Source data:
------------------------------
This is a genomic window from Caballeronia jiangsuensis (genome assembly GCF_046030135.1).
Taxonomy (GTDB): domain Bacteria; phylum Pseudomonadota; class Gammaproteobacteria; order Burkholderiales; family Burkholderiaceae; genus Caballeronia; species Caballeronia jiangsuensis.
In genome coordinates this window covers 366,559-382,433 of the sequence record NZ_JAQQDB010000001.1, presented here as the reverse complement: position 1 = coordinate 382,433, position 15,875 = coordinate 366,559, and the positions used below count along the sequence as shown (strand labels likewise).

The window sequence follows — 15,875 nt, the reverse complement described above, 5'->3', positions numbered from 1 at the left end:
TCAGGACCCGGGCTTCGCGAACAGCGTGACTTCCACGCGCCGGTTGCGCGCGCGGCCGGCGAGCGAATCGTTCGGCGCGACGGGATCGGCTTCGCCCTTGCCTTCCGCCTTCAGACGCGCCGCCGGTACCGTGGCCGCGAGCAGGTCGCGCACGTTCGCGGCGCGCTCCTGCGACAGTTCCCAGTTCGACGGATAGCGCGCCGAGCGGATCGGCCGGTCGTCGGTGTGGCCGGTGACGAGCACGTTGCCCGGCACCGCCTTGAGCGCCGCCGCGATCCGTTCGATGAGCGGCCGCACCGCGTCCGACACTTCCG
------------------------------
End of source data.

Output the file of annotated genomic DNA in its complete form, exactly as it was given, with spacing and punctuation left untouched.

This is a genomic window from Caballeronia jiangsuensis (genome assembly GCF_046030135.1).
Taxonomy (GTDB): domain Bacteria; phylum Pseudomonadota; class Gammaproteobacteria; order Burkholderiales; family Burkholderiaceae; genus Caballeronia; species Caballeronia jiangsuensis.
In genome coordinates this window covers 366,559-382,433 of the sequence record NZ_JAQQDB010000001.1, presented here as the reverse complement: position 1 = coordinate 382,433, position 15,875 = coordinate 366,559, and the positions used below count along the sequence as shown (strand labels likewise).

The window sequence follows — 15,875 nt, the reverse complement described above, 5'->3', positions numbered from 1 at the left end:
TCAGGACCCGGGCTTCGCGAACAGCGTGACTTCCACGCGCCGGTTGCGCGCGCGGCCGGCGAGCGAATCGTTCGGCGCGACGGGATCGGCTTCGCCCTTGCCTTCCGCCTTCAGACGCGCCGCCGGTACCGTGGCCGCGAGCAGGTCGCGCACGTTCGCGGCGCGCTCCTGCGACAGTTCCCAGTTCGACGGATAGCGCGCCGAGCGGATCGGCCGGTCGTCGGTGTGGCCGGTGACGAGCACGTTGCCCGGCACCGCCTTGAGCGCCGCCGCGATCCGTTCGATGAGCGGCCGCACCGCGTCCGACACTTCCG